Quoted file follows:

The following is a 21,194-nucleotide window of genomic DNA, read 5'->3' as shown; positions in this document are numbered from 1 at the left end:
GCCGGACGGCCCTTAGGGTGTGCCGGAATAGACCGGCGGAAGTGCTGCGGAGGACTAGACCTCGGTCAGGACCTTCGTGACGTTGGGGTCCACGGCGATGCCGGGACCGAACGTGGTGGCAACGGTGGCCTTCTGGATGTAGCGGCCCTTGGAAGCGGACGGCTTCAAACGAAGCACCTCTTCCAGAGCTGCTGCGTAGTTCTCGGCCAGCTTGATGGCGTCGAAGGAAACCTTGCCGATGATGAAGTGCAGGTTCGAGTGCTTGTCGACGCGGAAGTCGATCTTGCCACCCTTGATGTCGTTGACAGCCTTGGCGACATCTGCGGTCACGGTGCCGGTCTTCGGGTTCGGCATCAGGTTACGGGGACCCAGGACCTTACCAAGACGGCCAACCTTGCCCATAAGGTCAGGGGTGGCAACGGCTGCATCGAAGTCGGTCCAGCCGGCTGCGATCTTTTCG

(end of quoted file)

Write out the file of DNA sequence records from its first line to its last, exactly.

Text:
The following is a 21,194-nucleotide window of genomic DNA, read 5'->3' as shown; positions in this document are numbered from 1 at the left end:
GCCGGACGGCCCTTAGGGTGTGCCGGAATAGACCGGCGGAAGTGCTGCGGAGGACTAGACCTCGGTCAGGACCTTCGTGACGTTGGGGTCCACGGCGATGCCGGGACCGAACGTGGTGGCAACGGTGGCCTTCTGGATGTAGCGGCCCTTGGAAGCGGACGGCTTCAAACGAAGCACCTCTTCCAGAGCTGCTGCGTAGTTCTCGGCCAGCTTGATGGCGTCGAAGGAAACCTTGCCGATGATGAAGTGCAGGTTCGAGTGCTTGTCGACGCGGAAGTCGATCTTGCCACCCTTGATGTCGTTGACAGCCTTGGCGACATCTGCGGTCACGGTGCCGGTCTTCGGGTTCGGCATCAGGTTACGGGGACCCAGGACCTTACCAAGACGGCCAACCTTGCCCATAAGGTCAGGGGTGGCAACGGCTGCATCGAAGTCGGTCCAGCCGGCTGCGATCTTTTCG